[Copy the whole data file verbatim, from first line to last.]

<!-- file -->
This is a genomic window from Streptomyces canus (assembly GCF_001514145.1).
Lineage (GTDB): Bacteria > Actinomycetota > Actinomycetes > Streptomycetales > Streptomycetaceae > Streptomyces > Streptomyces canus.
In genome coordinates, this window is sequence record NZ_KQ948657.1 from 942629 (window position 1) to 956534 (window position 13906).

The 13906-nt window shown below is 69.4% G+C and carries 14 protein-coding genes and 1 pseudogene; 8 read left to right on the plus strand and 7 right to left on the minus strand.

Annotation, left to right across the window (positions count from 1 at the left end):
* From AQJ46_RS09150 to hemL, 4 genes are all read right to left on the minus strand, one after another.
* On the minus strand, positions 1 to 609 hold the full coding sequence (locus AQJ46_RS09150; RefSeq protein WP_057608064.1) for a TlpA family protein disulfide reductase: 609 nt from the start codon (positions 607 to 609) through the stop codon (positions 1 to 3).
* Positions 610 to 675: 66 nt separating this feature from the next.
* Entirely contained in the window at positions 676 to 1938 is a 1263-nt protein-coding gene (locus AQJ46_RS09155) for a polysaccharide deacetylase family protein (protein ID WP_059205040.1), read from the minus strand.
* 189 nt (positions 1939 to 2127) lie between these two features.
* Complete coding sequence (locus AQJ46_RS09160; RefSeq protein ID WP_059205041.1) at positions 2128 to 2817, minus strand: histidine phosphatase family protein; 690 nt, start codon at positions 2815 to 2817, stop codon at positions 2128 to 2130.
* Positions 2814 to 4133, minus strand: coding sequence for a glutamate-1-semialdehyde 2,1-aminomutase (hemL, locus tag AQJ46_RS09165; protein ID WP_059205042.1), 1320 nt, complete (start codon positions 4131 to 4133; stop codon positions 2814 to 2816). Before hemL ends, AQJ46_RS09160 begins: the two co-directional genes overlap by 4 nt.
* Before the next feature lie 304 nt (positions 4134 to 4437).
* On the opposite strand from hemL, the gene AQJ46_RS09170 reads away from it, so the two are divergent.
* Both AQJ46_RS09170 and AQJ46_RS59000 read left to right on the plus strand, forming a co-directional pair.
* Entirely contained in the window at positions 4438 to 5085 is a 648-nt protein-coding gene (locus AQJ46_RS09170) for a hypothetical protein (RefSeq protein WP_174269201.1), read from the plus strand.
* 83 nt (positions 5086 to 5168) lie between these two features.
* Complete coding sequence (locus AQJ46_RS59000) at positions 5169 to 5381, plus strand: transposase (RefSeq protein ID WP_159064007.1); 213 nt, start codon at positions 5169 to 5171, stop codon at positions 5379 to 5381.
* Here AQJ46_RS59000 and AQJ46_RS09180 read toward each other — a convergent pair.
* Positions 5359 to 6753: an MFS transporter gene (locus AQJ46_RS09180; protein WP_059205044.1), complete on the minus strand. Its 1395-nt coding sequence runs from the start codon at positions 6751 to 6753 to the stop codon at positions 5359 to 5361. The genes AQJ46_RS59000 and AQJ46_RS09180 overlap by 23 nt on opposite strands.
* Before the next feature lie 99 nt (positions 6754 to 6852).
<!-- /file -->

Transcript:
This is a genomic window from Streptomyces canus (assembly GCF_001514145.1).
Lineage (GTDB): Bacteria > Actinomycetota > Actinomycetes > Streptomycetales > Streptomycetaceae > Streptomyces > Streptomyces canus.
In genome coordinates, this window is sequence record NZ_KQ948657.1 from 942629 (window position 1) to 956534 (window position 13906).

The 13906-nt window shown below is 69.4% G+C and carries 14 protein-coding genes and 1 pseudogene; 8 read left to right on the plus strand and 7 right to left on the minus strand.

Annotation, left to right across the window (positions count from 1 at the left end):
* From AQJ46_RS09150 to hemL, 4 genes are all read right to left on the minus strand, one after another.
* On the minus strand, positions 1 to 609 hold the full coding sequence (locus AQJ46_RS09150; RefSeq protein WP_057608064.1) for a TlpA family protein disulfide reductase: 609 nt from the start codon (positions 607 to 609) through the stop codon (positions 1 to 3).
* Positions 610 to 675: 66 nt separating this feature from the next.
* Entirely contained in the window at positions 676 to 1938 is a 1263-nt protein-coding gene (locus AQJ46_RS09155) for a polysaccharide deacetylase family protein (protein ID WP_059205040.1), read from the minus strand.
* 189 nt (positions 1939 to 2127) lie between these two features.
* Complete coding sequence (locus AQJ46_RS09160; RefSeq protein ID WP_059205041.1) at positions 2128 to 2817, minus strand: histidine phosphatase family protein; 690 nt, start codon at positions 2815 to 2817, stop codon at positions 2128 to 2130.
* Positions 2814 to 4133, minus strand: coding sequence for a glutamate-1-semialdehyde 2,1-aminomutase (hemL, locus tag AQJ46_RS09165; protein ID WP_059205042.1), 1320 nt, complete (start codon positions 4131 to 4133; stop codon positions 2814 to 2816). Before hemL ends, AQJ46_RS09160 begins: the two co-directional genes overlap by 4 nt.
* Before the next feature lie 304 nt (positions 4134 to 4437).
* On the opposite strand from hemL, the gene AQJ46_RS09170 reads away from it, so the two are divergent.
* Both AQJ46_RS09170 and AQJ46_RS59000 read left to right on the plus strand, forming a co-directional pair.
* Entirely contained in the window at positions 4438 to 5085 is a 648-nt protein-coding gene (locus AQJ46_RS09170) for a hypothetical protein (RefSeq protein WP_174269201.1), read from the plus strand.
* 83 nt (positions 5086 to 5168) lie between these two features.
* Complete coding sequence (locus AQJ46_RS59000) at positions 5169 to 5381, plus strand: transposase (RefSeq protein ID WP_159064007.1); 213 nt, start codon at positions 5169 to 5171, stop codon at positions 5379 to 5381.
* Here AQJ46_RS59000 and AQJ46_RS09180 read toward each other — a convergent pair.
* Positions 5359 to 6753: an MFS transporter gene (locus AQJ46_RS09180; protein WP_059205044.1), complete on the minus strand. Its 1395-nt coding sequence runs from the start codon at positions 6751 to 6753 to the stop codon at positions 5359 to 5361. The genes AQJ46_RS59000 and AQJ46_RS09180 overlap by 23 nt on opposite strands.
* Before the next feature lie 99 nt (positions 6754 to 6852).